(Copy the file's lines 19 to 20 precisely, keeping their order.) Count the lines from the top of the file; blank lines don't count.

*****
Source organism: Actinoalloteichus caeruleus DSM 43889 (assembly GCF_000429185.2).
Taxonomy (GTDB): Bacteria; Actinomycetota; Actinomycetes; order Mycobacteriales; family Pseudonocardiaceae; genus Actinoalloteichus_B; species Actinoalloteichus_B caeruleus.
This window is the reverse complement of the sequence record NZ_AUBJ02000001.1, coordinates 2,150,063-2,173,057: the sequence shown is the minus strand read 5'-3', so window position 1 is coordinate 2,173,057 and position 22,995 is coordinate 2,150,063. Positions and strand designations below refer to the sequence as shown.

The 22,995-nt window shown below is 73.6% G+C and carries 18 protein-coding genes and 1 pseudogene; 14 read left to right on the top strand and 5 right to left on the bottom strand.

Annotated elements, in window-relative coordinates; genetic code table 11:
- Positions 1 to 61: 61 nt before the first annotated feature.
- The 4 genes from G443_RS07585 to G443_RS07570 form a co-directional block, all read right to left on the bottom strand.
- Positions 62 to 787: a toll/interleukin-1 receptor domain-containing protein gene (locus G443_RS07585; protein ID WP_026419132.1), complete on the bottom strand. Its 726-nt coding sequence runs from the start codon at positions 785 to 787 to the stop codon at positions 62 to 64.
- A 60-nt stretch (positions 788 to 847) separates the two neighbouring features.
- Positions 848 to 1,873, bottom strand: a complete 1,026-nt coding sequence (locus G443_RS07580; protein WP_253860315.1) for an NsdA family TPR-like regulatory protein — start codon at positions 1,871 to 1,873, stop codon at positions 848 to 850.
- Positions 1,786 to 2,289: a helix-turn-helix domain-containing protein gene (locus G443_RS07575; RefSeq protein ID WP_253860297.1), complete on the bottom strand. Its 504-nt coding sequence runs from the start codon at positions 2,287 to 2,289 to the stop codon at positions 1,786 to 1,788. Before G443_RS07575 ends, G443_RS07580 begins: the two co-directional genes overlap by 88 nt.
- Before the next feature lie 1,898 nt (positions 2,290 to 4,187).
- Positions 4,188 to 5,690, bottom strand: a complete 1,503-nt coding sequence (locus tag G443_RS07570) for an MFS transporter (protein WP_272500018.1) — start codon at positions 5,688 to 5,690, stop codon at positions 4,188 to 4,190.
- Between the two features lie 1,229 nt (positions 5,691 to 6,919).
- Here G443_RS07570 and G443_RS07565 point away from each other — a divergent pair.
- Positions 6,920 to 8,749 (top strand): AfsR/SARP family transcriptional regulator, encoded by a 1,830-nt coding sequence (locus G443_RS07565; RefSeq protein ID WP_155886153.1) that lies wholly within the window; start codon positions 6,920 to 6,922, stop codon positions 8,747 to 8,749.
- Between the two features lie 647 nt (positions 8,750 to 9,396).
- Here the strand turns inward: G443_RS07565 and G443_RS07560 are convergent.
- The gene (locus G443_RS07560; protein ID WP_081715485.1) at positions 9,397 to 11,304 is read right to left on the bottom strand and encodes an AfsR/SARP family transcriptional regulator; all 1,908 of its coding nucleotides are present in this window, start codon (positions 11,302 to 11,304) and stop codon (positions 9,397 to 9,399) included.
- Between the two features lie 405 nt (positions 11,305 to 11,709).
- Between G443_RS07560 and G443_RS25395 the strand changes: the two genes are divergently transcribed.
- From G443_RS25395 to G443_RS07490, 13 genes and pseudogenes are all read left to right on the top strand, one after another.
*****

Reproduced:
- The gene (locus G443_RS07560; protein ID WP_081715485.1) at positions 9,397 to 11,304 is read right to left on the bottom strand and encodes an AfsR/SARP family transcriptional regulator; all 1,908 of its coding nucleotides are present in this window, start codon (positions 11,302 to 11,304) and stop codon (positions 9,397 to 9,399) included.
- Between the two features lie 405 nt (positions 11,305 to 11,709).